Branded and On Display
As I sip on my Diet Coke and savor my McDonalds Egg McMuffin, I notice that my lowrise boot cut Gap jeans are fitting a bit snug. Damn, I think—time to dust off my Nikes and switch from a Starbucks venti mocha frappuccino to a triple grande skinny hazelnut latte. I pull out my Apple iPhone and make a note: Google caloric count in Subway’s turkey foot-long, and check Amazon.com for diet books.
Our daily lives are saturated with logos, popup ads and propaganda. Before we even realize it, we have become walking advertisements; the walking signboard has been replaced with branded T-shirts, the prestigious coffee emblem in your hand and the status symbol tag on your jeans.
The Salt Lake Art Center’s new exhibit Branded and On Display investigates the American trend of trademarks. Works from 22 artists will delve into the world of consumerism—from Andy Warhol’s pop-culture paintings to Brian Ulrich’s photographic portraits of contemporary consumer culture (Laurie Hogin’s “I Can’t Believe It’s Not Butter!” is pictured).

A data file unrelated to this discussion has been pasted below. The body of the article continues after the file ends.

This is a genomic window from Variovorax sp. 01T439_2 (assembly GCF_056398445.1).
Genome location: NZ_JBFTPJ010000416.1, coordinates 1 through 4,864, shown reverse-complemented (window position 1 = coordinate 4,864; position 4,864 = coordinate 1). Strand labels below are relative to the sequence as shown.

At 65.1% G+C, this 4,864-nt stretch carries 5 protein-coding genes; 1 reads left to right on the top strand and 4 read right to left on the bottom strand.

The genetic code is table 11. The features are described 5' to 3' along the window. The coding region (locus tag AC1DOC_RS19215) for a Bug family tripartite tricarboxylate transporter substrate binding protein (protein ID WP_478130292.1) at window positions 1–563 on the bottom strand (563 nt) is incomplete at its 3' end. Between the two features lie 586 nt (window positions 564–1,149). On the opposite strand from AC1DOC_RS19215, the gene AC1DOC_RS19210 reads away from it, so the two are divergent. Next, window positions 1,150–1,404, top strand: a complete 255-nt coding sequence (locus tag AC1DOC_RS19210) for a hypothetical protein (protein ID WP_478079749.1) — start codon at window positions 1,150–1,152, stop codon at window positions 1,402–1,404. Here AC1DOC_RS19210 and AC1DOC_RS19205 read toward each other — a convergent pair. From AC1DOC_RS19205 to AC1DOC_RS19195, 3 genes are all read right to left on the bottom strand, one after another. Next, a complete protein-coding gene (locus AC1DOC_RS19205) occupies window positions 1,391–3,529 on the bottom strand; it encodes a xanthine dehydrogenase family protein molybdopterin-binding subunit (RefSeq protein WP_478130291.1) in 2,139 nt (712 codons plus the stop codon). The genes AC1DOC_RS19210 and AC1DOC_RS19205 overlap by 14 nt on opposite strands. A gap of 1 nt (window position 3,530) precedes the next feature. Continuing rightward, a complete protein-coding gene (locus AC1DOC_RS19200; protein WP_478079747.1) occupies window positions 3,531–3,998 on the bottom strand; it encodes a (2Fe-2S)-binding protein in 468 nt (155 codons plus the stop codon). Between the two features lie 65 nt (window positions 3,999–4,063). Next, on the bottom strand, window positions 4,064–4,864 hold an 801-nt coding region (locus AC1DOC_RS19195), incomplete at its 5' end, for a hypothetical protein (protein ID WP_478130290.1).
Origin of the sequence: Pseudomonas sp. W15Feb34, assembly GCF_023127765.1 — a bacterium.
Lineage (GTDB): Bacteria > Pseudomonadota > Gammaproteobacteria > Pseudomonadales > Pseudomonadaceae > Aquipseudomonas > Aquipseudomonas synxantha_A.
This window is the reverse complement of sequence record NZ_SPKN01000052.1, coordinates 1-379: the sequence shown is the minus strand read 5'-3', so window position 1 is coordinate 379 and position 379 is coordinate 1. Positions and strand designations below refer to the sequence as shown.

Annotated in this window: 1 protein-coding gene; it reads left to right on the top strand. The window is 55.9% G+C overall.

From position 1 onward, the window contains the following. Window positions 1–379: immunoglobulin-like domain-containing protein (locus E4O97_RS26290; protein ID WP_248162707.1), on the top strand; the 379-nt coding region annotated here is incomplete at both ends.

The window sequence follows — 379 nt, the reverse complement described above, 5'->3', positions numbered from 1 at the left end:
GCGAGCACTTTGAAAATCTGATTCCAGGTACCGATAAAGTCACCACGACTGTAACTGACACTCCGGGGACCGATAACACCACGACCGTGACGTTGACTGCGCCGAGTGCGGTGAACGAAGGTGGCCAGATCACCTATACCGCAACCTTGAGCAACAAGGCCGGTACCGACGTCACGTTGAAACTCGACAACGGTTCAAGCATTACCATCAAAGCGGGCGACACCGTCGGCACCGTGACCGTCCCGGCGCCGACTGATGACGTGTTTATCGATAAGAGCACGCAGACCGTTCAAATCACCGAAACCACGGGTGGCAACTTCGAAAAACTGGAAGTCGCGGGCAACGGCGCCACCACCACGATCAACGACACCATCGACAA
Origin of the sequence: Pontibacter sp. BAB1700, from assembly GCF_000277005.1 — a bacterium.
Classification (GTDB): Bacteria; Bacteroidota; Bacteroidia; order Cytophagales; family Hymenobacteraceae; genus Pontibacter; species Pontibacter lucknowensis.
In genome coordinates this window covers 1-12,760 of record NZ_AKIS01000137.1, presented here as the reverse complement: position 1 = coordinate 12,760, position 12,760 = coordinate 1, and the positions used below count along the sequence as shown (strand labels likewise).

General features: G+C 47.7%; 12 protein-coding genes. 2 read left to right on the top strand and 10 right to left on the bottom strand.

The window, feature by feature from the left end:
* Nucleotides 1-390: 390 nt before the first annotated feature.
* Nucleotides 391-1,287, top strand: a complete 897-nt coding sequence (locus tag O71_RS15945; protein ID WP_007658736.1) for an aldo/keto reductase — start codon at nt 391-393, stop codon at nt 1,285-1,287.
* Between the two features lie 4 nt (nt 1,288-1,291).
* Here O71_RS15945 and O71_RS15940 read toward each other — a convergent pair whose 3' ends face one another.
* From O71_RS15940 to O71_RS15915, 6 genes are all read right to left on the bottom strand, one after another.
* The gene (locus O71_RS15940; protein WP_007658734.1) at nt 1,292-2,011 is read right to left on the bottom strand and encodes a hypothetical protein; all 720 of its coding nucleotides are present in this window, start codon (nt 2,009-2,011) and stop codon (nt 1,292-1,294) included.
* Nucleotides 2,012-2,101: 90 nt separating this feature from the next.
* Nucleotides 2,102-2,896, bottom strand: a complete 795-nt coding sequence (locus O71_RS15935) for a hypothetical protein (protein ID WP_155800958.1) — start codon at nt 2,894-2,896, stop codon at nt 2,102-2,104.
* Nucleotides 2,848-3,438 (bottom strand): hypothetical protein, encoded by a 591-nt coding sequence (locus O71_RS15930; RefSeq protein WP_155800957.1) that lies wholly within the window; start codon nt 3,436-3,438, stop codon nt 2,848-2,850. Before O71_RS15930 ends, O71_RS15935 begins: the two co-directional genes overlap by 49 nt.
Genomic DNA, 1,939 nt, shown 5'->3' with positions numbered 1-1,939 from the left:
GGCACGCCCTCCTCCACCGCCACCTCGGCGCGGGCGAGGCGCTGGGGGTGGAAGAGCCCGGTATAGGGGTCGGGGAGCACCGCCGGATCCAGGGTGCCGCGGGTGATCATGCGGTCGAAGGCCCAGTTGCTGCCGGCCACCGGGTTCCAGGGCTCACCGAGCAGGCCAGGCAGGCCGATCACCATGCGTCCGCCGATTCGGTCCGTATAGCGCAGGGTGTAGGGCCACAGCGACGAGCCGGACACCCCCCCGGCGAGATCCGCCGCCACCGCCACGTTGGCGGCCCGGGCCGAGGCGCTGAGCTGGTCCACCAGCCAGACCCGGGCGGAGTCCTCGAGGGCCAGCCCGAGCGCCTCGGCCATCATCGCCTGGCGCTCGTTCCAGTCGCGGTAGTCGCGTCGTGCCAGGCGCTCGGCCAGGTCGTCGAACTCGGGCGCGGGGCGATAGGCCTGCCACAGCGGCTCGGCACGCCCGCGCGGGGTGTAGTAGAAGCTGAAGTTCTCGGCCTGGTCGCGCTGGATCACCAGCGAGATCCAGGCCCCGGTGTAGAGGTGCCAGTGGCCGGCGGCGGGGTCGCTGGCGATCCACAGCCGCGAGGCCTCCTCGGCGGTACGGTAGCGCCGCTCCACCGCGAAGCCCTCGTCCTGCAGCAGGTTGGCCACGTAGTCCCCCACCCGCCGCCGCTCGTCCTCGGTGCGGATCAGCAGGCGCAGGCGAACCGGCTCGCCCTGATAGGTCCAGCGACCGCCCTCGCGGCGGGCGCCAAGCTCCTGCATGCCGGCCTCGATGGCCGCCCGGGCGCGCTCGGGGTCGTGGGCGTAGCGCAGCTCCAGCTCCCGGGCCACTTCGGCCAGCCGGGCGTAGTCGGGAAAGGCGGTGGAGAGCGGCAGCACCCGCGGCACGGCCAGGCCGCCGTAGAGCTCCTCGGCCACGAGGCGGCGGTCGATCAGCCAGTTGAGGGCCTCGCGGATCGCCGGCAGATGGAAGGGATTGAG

The Branded exhibit humorously and honestly roasts today’s consumer, giving the onlooker an opportunity to step outside the consumer bubble and see the power of influence in the marketplace. It encourages consumers to shake off the branding blinders and prudently evaluate the impulsive need for overpriced, undervalued goods. Warning: After viewing, one may develop a sudden affection for private labels and knock offs. (Kris Heitkamp)
Branded and On Display @ Salt Lake Art Center, 20 S. West Temple. Feb. 21-May 23, 801-328-4201, SLArtCenter.org. Free and open to the public.